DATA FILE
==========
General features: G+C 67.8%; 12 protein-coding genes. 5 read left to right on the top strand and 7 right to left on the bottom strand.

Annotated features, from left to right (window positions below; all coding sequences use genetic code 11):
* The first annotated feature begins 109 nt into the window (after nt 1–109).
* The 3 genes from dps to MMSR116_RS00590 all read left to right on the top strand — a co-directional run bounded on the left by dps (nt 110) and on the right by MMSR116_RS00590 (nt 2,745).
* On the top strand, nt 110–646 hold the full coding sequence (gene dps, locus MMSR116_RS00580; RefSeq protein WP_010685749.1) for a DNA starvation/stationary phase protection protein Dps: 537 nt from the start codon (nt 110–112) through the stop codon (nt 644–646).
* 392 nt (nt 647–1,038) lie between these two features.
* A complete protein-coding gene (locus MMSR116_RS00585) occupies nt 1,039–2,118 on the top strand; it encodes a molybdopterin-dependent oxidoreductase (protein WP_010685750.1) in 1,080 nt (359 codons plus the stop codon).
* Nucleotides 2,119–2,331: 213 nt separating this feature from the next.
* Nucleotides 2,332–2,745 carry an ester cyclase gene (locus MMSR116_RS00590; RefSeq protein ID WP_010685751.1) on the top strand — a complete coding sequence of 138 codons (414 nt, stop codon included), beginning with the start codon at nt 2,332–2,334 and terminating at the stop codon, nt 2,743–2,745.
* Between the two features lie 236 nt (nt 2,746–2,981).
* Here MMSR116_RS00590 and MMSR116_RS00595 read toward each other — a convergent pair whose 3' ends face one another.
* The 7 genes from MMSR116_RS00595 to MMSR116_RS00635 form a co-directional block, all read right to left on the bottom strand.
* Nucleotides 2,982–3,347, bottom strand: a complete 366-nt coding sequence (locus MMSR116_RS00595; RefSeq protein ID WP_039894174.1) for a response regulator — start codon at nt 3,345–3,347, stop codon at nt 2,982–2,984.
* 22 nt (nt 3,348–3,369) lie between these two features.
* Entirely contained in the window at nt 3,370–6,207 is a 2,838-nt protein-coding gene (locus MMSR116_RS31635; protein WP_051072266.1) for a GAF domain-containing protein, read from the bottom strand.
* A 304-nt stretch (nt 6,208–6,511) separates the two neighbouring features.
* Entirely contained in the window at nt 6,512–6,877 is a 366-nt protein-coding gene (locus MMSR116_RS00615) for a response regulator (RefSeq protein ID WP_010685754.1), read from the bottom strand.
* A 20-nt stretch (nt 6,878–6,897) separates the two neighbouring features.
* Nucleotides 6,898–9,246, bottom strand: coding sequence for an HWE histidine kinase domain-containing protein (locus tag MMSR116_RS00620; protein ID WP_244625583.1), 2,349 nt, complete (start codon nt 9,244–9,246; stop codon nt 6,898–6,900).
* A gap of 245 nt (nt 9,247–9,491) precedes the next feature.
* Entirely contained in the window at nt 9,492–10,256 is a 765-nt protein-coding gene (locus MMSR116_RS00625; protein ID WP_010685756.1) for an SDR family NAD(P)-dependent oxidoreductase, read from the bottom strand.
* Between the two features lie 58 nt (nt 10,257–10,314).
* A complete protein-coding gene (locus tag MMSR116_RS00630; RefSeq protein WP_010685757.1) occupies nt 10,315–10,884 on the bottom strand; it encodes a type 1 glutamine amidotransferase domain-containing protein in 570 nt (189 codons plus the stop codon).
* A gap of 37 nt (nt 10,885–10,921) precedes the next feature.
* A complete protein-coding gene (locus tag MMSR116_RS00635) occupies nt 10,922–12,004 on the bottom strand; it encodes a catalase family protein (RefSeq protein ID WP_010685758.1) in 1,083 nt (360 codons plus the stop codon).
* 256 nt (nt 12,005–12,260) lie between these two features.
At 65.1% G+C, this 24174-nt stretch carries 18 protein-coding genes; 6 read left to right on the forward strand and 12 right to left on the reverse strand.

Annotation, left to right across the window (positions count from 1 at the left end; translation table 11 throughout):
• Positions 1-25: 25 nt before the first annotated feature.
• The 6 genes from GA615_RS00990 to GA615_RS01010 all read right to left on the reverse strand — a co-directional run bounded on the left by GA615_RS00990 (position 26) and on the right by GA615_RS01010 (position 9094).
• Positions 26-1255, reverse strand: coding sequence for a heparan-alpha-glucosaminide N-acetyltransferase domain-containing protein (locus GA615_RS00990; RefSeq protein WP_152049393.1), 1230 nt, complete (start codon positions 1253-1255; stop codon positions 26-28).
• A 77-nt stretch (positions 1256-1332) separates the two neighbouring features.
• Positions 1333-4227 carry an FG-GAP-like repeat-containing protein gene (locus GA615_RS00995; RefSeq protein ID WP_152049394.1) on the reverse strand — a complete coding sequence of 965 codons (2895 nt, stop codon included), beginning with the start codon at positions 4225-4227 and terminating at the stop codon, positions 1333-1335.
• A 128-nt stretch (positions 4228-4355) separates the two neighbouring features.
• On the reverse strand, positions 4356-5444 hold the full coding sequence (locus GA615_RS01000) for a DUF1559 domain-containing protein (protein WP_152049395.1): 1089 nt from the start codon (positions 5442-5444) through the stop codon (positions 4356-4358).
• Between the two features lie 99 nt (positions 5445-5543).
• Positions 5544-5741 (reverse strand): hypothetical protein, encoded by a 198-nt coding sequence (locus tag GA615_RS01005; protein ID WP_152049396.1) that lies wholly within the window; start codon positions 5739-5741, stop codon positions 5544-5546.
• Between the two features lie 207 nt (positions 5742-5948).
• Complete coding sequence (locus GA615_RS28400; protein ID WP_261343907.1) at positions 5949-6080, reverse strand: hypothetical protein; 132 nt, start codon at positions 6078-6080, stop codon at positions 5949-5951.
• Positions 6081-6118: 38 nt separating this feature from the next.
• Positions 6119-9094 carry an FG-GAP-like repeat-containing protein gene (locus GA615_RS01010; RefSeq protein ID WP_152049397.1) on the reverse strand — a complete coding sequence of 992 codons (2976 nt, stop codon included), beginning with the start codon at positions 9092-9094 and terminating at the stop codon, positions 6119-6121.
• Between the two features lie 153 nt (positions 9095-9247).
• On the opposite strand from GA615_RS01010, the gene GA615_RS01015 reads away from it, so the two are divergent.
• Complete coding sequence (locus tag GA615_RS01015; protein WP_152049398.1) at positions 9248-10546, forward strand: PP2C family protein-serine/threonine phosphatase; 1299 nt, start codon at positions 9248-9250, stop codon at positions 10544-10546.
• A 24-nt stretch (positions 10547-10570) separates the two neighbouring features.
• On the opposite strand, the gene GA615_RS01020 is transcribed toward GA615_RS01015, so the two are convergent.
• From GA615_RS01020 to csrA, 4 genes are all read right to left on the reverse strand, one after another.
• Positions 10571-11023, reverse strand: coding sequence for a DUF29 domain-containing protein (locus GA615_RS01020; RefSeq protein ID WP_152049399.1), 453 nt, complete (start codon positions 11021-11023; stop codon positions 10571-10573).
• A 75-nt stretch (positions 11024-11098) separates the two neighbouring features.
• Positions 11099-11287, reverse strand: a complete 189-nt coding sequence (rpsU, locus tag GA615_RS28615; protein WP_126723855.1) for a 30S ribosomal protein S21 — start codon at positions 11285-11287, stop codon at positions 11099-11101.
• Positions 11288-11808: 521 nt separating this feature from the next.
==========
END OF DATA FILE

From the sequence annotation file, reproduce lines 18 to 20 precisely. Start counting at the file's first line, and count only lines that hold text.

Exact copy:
* A 20-nt stretch (nt 6,878–6,897) separates the two neighbouring features.
* Nucleotides 6,898–9,246, bottom strand: coding sequence for an HWE histidine kinase domain-containing protein (locus tag MMSR116_RS00620; protein ID WP_244625583.1), 2,349 nt, complete (start codon nt 9,244–9,246; stop codon nt 6,898–6,900).
* A gap of 245 nt (nt 9,247–9,491) precedes the next feature.